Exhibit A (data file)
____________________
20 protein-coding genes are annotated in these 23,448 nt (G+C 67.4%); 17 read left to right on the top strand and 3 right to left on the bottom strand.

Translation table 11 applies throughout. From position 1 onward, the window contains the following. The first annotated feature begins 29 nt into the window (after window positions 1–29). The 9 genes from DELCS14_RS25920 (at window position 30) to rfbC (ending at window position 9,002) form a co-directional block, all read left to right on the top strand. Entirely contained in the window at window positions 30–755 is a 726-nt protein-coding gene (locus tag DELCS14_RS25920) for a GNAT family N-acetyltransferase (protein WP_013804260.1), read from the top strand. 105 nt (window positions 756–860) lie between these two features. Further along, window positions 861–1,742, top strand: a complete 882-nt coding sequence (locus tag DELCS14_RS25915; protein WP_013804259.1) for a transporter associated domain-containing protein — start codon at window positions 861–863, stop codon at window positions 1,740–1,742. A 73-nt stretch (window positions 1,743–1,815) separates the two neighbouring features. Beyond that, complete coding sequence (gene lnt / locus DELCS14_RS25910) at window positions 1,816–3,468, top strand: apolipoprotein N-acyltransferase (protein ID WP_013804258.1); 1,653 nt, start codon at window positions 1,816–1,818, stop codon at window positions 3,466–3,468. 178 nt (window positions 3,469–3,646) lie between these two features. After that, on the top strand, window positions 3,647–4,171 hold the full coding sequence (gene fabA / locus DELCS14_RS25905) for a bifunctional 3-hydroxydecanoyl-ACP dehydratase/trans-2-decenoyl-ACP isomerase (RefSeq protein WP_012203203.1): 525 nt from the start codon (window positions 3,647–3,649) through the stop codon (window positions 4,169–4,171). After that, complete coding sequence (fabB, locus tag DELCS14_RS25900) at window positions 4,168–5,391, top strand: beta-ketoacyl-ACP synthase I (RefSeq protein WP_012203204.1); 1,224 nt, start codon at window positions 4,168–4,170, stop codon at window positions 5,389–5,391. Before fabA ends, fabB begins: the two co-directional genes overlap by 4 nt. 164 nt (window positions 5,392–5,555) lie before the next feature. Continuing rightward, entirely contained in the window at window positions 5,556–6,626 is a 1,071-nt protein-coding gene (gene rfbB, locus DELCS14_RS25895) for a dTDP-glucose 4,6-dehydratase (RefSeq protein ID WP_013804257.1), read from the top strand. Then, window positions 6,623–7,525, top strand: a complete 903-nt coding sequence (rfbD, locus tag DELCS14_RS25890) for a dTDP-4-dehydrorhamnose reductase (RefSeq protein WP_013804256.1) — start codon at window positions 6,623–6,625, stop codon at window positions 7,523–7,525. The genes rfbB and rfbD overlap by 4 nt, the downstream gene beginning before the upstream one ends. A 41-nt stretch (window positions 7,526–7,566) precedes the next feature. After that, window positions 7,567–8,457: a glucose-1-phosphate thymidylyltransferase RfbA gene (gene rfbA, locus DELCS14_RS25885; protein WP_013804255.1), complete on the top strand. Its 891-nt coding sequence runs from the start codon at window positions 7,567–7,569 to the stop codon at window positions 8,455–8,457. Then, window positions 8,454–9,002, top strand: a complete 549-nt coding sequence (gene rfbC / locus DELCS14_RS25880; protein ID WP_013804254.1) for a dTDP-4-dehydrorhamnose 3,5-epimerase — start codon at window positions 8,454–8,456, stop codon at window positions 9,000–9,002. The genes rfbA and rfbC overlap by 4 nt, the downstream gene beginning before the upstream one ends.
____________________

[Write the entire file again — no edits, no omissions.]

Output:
20 protein-coding genes are annotated in these 23,448 nt (G+C 67.4%); 17 read left to right on the top strand and 3 right to left on the bottom strand.

Translation table 11 applies throughout. From position 1 onward, the window contains the following. The first annotated feature begins 29 nt into the window (after window positions 1–29). The 9 genes from DELCS14_RS25920 (at window position 30) to rfbC (ending at window position 9,002) form a co-directional block, all read left to right on the top strand. Entirely contained in the window at window positions 30–755 is a 726-nt protein-coding gene (locus tag DELCS14_RS25920) for a GNAT family N-acetyltransferase (protein WP_013804260.1), read from the top strand. 105 nt (window positions 756–860) lie between these two features. Further along, window positions 861–1,742, top strand: a complete 882-nt coding sequence (locus tag DELCS14_RS25915; protein WP_013804259.1) for a transporter associated domain-containing protein — start codon at window positions 861–863, stop codon at window positions 1,740–1,742. A 73-nt stretch (window positions 1,743–1,815) separates the two neighbouring features. Beyond that, complete coding sequence (gene lnt / locus DELCS14_RS25910) at window positions 1,816–3,468, top strand: apolipoprotein N-acyltransferase (protein ID WP_013804258.1); 1,653 nt, start codon at window positions 1,816–1,818, stop codon at window positions 3,466–3,468. 178 nt (window positions 3,469–3,646) lie between these two features. After that, on the top strand, window positions 3,647–4,171 hold the full coding sequence (gene fabA / locus DELCS14_RS25905) for a bifunctional 3-hydroxydecanoyl-ACP dehydratase/trans-2-decenoyl-ACP isomerase (RefSeq protein WP_012203203.1): 525 nt from the start codon (window positions 3,647–3,649) through the stop codon (window positions 4,169–4,171). After that, complete coding sequence (fabB, locus tag DELCS14_RS25900) at window positions 4,168–5,391, top strand: beta-ketoacyl-ACP synthase I (RefSeq protein WP_012203204.1); 1,224 nt, start codon at window positions 4,168–4,170, stop codon at window positions 5,389–5,391. Before fabA ends, fabB begins: the two co-directional genes overlap by 4 nt. 164 nt (window positions 5,392–5,555) lie before the next feature. Continuing rightward, entirely contained in the window at window positions 5,556–6,626 is a 1,071-nt protein-coding gene (gene rfbB, locus DELCS14_RS25895) for a dTDP-glucose 4,6-dehydratase (RefSeq protein ID WP_013804257.1), read from the top strand. Then, window positions 6,623–7,525, top strand: a complete 903-nt coding sequence (rfbD, locus tag DELCS14_RS25890) for a dTDP-4-dehydrorhamnose reductase (RefSeq protein WP_013804256.1) — start codon at window positions 6,623–6,625, stop codon at window positions 7,523–7,525. The genes rfbB and rfbD overlap by 4 nt, the downstream gene beginning before the upstream one ends. A 41-nt stretch (window positions 7,526–7,566) precedes the next feature. After that, window positions 7,567–8,457: a glucose-1-phosphate thymidylyltransferase RfbA gene (gene rfbA, locus DELCS14_RS25885; protein WP_013804255.1), complete on the top strand. Its 891-nt coding sequence runs from the start codon at window positions 7,567–7,569 to the stop codon at window positions 8,455–8,457. Then, window positions 8,454–9,002, top strand: a complete 549-nt coding sequence (gene rfbC / locus DELCS14_RS25880; protein ID WP_013804254.1) for a dTDP-4-dehydrorhamnose 3,5-epimerase — start codon at window positions 8,454–8,456, stop codon at window positions 9,000–9,002. The genes rfbA and rfbC overlap by 4 nt, the downstream gene beginning before the upstream one ends.